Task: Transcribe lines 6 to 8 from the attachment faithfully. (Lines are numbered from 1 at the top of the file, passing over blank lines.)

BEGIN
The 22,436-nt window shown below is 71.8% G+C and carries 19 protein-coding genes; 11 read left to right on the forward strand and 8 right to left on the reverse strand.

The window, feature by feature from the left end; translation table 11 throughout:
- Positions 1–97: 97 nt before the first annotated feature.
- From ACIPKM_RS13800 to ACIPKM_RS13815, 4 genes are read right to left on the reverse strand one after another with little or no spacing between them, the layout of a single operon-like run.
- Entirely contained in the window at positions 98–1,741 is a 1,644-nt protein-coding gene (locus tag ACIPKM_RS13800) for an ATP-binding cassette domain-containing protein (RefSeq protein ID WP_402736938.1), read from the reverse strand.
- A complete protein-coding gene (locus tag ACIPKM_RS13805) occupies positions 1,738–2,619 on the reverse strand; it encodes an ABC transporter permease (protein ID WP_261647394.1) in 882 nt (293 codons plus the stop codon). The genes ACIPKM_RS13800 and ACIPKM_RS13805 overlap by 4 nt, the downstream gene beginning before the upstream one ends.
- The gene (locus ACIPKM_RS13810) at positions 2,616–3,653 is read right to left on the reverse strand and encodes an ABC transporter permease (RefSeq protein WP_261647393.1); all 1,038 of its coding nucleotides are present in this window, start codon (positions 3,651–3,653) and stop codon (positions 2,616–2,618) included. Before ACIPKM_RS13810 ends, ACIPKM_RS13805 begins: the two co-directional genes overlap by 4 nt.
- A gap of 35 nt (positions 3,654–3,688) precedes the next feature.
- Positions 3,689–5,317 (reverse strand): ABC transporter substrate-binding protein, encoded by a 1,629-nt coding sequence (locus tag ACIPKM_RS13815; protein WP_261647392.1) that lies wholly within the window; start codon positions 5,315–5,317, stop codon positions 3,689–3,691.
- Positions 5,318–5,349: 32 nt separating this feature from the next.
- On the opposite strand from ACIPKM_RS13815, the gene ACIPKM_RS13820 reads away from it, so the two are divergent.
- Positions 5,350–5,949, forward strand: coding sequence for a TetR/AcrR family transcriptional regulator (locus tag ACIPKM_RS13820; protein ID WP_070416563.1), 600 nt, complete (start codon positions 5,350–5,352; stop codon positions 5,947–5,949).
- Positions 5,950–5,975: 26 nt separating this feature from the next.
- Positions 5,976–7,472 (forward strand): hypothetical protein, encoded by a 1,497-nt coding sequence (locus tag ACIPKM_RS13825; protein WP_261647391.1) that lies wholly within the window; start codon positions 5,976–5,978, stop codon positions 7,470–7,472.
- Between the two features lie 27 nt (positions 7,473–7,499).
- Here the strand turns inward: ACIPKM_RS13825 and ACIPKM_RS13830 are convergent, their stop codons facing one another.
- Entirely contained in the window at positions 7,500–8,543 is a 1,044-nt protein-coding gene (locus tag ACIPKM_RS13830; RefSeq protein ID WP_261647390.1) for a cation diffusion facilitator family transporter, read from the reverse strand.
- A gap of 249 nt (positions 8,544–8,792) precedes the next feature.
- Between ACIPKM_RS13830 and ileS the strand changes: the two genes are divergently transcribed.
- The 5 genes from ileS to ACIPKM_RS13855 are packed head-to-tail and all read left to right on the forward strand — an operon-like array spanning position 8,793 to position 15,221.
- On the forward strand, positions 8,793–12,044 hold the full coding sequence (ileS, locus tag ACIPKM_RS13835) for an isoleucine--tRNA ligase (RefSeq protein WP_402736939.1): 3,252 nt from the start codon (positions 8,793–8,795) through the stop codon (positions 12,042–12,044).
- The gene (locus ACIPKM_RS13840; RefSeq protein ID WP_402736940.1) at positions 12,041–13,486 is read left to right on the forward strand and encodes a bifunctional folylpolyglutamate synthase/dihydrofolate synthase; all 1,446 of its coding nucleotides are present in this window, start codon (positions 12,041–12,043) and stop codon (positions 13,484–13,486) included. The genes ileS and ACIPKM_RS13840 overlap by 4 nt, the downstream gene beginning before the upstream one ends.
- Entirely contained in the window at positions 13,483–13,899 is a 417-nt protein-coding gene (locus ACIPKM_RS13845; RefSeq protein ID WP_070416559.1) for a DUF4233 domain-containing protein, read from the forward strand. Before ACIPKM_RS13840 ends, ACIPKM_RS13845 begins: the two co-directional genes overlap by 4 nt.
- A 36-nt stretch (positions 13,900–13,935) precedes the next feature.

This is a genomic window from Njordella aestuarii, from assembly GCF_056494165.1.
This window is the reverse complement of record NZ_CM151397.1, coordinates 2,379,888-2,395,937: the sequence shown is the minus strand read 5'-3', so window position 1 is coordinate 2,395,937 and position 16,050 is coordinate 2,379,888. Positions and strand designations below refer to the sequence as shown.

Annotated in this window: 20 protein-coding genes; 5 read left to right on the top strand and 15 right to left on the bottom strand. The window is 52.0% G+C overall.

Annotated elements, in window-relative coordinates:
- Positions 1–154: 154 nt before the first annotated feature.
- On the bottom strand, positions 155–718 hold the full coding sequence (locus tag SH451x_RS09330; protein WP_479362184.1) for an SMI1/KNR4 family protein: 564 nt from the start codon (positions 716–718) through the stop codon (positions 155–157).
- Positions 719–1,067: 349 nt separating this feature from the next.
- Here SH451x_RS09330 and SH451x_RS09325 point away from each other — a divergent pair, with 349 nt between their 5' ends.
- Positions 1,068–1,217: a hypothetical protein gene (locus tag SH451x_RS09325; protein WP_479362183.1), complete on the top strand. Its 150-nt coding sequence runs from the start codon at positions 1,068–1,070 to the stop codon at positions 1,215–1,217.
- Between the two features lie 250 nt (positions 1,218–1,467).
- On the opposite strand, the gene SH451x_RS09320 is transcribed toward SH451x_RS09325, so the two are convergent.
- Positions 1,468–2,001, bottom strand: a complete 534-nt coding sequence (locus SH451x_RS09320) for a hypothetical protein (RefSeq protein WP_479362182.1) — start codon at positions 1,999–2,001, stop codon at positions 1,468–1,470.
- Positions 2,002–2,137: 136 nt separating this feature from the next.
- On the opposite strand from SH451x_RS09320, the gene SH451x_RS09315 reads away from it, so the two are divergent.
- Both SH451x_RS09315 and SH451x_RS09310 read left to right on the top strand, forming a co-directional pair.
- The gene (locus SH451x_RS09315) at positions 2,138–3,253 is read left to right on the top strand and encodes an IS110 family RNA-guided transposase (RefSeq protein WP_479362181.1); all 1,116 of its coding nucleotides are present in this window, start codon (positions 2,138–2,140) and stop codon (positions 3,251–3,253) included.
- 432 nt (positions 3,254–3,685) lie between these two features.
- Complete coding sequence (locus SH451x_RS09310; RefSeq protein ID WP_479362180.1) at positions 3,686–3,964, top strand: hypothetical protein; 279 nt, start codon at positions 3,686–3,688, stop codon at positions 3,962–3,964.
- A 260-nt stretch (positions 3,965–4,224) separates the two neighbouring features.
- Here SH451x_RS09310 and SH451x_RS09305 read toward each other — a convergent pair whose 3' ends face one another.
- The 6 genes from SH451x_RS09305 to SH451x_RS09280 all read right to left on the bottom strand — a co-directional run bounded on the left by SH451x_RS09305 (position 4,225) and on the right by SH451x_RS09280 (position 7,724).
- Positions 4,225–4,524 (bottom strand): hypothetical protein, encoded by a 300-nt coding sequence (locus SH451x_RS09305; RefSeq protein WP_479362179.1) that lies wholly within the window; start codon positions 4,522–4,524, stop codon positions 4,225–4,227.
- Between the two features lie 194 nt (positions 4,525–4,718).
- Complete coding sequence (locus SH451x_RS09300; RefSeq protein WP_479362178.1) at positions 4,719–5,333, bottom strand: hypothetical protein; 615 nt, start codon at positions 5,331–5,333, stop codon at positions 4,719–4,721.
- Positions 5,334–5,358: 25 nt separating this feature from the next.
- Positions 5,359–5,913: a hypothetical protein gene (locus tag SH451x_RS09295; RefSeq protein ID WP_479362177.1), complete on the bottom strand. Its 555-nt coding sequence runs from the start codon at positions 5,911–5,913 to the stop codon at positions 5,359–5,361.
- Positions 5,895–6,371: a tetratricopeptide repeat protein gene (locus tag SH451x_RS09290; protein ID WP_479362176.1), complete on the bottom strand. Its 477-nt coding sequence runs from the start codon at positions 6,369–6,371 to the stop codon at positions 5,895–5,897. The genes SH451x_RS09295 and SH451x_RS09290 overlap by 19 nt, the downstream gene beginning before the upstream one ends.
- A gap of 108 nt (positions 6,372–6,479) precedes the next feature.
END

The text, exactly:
- A complete protein-coding gene (locus tag ACIPKM_RS13805) occupies positions 1,738–2,619 on the reverse strand; it encodes an ABC transporter permease (protein ID WP_261647394.1) in 882 nt (293 codons plus the stop codon). The genes ACIPKM_RS13800 and ACIPKM_RS13805 overlap by 4 nt, the downstream gene beginning before the upstream one ends.
- The gene (locus ACIPKM_RS13810) at positions 2,616–3,653 is read right to left on the reverse strand and encodes an ABC transporter permease (RefSeq protein WP_261647393.1); all 1,038 of its coding nucleotides are present in this window, start codon (positions 3,651–3,653) and stop codon (positions 2,616–2,618) included. Before ACIPKM_RS13810 ends, ACIPKM_RS13805 begins: the two co-directional genes overlap by 4 nt.
- A gap of 35 nt (positions 3,654–3,688) precedes the next feature.